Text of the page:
Hospice and Stigma

When most people think of Hospice, it’s generally the worst thing they can imagine. If they experience the type of care hospice provides though, either as patient, worker or even a volunteer, that negative thought will oftentimes vanish. The fact is that hospice can be seen as a place of peace and hope, and also one of compassion and even active living (even for those suffering from serious illness). This positive view of hospice is often completely foreign to most people, since the initial images of hospice care are generally the complete opposite.

So why is there so much stigma attached to hospice? The stigma is due, in part, to people realizing that hospices specialize in caring for dying people. In general, we as a society avoid death—we don’t talk about it, we don’t visit with people who are dying, and we don’t visit their families after they have passed away. Because we have this sense of avoidance, this is one of the reasons that hospice has such a negative ring in people’s ears. 

Most do not know about the type of care that hospice gives to its patients even earlier in the illness in order to make sure they are able to be active and live without pain. Both hospice and palliative care (which is the relief of suffering—either physical, emotional, social, spiritual, or psychological) are focused on life and living. Hospice workers can’t change a diagnosis, but they can and do work alongside the doctor to see that a patient is able to live as active a life as possible while dealing with the illness. Palliative care is one type of approach in improving quality of life and there has been research to show that people can and do live long when palliative care is combined with oncology care too.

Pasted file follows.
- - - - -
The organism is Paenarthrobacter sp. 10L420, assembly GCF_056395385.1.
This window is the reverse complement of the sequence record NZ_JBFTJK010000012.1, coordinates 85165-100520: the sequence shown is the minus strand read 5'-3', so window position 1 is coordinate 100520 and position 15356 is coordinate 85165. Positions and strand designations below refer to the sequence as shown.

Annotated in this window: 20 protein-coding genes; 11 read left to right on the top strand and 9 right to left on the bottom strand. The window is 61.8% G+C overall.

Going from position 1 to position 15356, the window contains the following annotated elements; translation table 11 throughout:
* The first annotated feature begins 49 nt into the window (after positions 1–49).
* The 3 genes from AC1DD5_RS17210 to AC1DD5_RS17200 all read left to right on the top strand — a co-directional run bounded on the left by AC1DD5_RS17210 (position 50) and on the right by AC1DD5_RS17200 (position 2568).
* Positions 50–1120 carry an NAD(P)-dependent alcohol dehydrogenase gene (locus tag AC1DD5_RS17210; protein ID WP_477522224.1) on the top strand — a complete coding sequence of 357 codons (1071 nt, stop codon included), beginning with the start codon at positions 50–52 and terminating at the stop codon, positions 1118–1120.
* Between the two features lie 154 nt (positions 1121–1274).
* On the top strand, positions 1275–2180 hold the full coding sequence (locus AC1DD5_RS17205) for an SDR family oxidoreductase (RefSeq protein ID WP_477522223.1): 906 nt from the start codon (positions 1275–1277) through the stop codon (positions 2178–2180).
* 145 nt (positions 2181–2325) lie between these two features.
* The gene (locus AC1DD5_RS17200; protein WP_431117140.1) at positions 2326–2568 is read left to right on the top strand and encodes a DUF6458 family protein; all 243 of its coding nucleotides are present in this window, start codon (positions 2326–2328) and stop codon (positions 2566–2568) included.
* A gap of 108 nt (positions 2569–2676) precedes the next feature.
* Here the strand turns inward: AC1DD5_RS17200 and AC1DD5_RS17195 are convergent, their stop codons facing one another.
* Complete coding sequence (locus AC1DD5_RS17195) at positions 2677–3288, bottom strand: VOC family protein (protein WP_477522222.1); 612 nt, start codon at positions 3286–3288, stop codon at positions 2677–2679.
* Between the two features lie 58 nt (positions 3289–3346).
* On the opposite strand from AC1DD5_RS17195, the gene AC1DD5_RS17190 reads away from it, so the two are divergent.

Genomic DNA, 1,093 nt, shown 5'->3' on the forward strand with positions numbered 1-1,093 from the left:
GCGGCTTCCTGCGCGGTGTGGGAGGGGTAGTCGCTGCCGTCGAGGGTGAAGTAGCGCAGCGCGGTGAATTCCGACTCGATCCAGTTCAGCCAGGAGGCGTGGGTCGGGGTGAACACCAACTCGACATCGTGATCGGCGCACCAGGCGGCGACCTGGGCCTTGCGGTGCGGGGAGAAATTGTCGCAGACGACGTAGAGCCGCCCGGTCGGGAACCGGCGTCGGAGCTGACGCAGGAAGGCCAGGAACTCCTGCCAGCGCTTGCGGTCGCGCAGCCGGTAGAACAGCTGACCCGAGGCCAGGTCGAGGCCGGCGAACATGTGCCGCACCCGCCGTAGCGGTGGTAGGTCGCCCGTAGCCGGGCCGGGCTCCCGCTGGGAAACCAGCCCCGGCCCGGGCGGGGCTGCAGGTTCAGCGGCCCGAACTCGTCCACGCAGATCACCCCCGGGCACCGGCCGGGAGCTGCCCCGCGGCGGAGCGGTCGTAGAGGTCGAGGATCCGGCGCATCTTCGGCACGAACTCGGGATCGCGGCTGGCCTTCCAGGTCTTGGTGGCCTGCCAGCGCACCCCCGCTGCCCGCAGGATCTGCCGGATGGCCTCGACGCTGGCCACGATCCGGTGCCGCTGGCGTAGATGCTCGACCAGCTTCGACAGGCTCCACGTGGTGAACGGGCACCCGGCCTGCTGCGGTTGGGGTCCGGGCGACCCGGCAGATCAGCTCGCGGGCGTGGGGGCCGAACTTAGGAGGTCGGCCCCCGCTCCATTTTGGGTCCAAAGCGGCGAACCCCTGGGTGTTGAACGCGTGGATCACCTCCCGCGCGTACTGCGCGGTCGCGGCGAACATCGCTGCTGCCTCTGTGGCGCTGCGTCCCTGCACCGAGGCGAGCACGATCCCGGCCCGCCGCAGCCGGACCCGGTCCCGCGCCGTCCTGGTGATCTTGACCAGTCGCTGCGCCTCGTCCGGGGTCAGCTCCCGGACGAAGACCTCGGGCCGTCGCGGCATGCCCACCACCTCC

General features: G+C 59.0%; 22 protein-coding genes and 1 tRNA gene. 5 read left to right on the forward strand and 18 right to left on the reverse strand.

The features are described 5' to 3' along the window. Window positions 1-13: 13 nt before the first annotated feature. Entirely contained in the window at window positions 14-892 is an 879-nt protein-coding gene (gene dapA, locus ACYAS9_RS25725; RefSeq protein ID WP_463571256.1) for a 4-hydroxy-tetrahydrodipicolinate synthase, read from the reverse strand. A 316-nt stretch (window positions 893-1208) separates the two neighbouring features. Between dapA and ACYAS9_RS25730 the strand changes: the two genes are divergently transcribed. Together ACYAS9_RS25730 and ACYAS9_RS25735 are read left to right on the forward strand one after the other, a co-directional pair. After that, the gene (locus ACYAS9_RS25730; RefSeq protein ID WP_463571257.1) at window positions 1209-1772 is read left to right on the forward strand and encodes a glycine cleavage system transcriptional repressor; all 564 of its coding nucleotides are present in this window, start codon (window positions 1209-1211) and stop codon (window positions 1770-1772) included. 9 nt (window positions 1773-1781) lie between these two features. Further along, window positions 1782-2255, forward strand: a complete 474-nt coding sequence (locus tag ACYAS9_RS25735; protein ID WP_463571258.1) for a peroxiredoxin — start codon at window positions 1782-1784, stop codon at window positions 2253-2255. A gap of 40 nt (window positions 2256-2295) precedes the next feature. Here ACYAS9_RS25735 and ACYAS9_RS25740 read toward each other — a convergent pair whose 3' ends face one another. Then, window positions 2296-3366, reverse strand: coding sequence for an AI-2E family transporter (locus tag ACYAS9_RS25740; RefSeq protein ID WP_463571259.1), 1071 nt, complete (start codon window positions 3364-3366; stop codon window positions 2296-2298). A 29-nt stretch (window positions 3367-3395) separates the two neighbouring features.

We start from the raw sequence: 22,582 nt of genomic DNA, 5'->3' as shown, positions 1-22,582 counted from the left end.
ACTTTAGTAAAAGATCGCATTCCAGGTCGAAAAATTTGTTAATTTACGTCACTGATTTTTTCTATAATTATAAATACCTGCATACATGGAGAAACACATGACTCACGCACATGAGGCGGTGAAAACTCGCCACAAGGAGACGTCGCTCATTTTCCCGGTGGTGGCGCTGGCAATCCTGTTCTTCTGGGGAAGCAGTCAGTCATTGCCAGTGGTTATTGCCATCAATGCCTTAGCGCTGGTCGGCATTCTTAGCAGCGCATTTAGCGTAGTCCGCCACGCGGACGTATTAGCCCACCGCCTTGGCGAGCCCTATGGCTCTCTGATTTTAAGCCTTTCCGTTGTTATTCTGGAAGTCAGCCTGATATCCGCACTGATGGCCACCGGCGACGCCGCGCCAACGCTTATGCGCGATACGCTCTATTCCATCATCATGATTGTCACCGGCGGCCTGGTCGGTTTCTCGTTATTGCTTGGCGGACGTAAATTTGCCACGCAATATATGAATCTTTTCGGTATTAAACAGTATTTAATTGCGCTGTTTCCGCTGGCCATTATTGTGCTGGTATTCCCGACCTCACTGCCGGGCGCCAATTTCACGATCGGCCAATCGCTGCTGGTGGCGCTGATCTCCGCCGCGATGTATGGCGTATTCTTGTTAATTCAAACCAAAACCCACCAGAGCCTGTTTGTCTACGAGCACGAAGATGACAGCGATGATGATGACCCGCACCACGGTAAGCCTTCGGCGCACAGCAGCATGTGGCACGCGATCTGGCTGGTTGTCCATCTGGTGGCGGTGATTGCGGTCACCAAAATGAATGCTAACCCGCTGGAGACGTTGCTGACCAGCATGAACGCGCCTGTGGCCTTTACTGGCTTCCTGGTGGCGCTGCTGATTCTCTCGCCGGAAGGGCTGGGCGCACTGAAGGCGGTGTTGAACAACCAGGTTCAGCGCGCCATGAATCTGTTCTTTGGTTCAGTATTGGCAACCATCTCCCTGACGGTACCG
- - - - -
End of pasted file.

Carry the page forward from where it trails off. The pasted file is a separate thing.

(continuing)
Another thing to note is that hospice care is not just for people who are imminently dying; rather it is provided over a long period of time, and palliative care should also be a part of a patient’s oncology care from the beginning. People are often in need of great emotional support when discovering they’re dealing with cancer and the treatments that go along with it; they need control over distressing symptoms like pain, nausea, shortness of breath. Any and all doctors and nurses, and oncologists too, should be trained in the ins and outs of palliative care so that the elements from it can also be given in the oncology unit. Hospice care is very important for when someone requires additional care and support in the home or when the oncology unit doesn’t have the capability (as in knowledge or skills) of palliative care.

Hospice and its focus may seem dark and dreary at first, but you can find hope in knowing that they aren’t just there in times of death and despair. They know that dealing with illnesses can be devastating to individuals and families, and the people who work in hospice care have made it their mission to see that you or your loved ones get the best possible care you can while still being able to live a dignified and active life.